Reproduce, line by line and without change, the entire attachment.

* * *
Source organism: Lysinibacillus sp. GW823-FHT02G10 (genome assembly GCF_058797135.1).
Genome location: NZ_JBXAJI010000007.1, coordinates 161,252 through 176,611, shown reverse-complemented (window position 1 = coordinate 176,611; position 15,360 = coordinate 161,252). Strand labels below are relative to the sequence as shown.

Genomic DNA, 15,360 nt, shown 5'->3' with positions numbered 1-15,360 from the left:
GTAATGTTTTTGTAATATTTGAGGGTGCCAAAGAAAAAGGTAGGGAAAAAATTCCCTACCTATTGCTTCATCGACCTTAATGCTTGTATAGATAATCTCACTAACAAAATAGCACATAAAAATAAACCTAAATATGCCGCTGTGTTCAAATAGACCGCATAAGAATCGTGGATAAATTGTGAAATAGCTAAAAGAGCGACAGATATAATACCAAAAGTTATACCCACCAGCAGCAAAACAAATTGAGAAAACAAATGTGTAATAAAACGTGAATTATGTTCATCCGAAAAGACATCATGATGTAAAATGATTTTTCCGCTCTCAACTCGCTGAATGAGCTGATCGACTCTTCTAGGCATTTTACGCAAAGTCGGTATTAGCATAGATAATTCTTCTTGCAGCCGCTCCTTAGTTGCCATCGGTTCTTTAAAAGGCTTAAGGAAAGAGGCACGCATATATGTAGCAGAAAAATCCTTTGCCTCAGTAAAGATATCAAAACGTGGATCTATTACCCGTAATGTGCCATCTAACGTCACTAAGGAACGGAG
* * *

Source organism: Lysinibacillus sp. GW823-FHT02G10 (genome assembly GCF_058797135.1).
Genome location: NZ_JBXAJI010000007.1, coordinates 161,252 through 176,611, shown reverse-complemented (window position 1 = coordinate 176,611; position 15,360 = coordinate 161,252). Strand labels below are relative to the sequence as shown.

Genomic DNA, 15,360 nt, shown 5'->3' with positions numbered 1-15,360 from the left:
GTAATGTTTTTGTAATATTTGAGGGTGCCAAAGAAAAAGGTAGGGAAAAAATTCCCTACCTATTGCTTCATCGACCTTAATGCTTGTATAGATAATCTCACTAACAAAATAGCACATAAAAATAAACCTAAATATGCCGCTGTGTTCAAATAGACCGCATAAGAATCGTGGATAAATTGTGAAATAGCTAAAAGAGCGACAGATATAATACCAAAAGTTATACCCACCAGCAGCAAAACAAATTGAGAAAACAAATGTGTAATAAAACGTGAATTATGTTCATCCGAAAAGACATCATGATGTAAAATGATTTTTCCGCTCTCAACTCGCTGAATGAGCTGATCGACTCTTCTAGGCATTTTACGCAAAGTCGGTATTAGCATAGATAATTCTTCTTGCAGCCGCTCCTTAGTTGCCATCGGTTCTTTAAAAGGCTTAAGGAAAGAGGCACGCATATATGTAGCAGAAAAATCCTTTGCCTCAGTAAAGATATCAAAACGTGGATCTATTACCCGTAATGTGCCATCTAACGTCACTAAGGAACGGAG